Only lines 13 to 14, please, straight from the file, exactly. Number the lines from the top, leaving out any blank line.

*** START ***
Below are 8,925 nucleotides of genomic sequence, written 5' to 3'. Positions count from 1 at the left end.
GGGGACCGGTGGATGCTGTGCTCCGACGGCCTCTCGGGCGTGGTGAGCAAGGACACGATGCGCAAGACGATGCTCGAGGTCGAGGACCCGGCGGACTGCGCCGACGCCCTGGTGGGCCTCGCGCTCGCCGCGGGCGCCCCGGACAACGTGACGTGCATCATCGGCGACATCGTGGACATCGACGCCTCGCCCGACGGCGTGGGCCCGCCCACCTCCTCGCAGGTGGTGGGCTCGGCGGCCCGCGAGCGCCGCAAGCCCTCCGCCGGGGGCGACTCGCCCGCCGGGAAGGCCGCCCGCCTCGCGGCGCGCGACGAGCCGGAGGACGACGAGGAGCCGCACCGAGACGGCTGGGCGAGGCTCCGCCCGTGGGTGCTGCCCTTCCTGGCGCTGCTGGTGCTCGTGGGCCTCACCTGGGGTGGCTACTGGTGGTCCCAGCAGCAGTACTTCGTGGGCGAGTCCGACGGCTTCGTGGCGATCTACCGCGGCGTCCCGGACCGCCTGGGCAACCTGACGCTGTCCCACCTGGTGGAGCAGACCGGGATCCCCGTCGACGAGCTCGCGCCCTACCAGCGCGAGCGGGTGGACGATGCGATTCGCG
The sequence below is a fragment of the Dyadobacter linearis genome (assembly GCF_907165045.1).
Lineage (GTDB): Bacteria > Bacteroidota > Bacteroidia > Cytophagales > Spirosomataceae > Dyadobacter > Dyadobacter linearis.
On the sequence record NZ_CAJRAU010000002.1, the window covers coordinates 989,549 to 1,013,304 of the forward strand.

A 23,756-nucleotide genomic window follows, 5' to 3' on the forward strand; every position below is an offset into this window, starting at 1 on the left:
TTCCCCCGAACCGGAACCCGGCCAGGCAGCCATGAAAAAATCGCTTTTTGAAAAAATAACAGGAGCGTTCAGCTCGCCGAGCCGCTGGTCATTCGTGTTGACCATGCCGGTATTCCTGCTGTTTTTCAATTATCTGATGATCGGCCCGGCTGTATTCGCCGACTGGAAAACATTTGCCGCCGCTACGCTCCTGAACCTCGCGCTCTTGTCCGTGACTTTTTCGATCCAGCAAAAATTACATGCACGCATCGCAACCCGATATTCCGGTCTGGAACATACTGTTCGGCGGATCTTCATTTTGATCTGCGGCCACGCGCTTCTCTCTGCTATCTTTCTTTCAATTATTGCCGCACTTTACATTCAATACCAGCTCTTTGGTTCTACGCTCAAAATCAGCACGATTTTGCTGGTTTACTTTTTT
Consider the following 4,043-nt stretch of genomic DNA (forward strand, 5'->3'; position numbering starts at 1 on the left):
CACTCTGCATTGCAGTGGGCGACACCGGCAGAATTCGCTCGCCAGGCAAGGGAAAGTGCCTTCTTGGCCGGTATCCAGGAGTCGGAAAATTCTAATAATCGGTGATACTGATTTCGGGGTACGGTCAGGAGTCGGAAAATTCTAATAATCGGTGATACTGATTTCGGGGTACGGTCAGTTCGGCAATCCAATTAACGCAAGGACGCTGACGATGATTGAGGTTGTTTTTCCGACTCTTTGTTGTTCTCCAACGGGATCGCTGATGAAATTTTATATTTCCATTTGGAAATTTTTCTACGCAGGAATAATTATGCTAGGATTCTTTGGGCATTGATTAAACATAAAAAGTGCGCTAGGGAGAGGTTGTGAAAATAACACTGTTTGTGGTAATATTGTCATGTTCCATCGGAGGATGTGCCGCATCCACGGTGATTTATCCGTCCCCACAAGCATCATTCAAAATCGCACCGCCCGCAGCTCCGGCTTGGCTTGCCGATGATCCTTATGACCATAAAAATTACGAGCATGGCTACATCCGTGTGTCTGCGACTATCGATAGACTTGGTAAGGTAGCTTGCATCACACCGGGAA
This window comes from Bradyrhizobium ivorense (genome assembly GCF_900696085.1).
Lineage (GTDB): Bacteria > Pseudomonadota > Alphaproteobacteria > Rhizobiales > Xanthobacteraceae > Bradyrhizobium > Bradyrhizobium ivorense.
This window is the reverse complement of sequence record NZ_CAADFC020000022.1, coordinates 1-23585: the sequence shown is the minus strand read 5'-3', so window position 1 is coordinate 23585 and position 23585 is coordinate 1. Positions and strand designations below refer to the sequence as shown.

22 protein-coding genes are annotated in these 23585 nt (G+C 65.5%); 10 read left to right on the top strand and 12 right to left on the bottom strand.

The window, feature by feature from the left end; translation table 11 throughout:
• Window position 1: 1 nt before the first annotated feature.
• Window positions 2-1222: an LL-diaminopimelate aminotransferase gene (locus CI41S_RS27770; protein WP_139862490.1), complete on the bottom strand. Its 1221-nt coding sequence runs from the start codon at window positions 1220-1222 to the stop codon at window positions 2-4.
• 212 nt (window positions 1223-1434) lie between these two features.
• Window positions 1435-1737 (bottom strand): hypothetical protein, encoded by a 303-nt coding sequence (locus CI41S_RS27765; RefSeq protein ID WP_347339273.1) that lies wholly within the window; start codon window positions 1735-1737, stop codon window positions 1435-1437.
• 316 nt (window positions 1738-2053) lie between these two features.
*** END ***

22 protein-coding genes are annotated in these 23585 nt (G+C 65.5%); 10 read left to right on the top strand and 12 right to left on the bottom strand.

The window, feature by feature from the left end; translation table 11 throughout: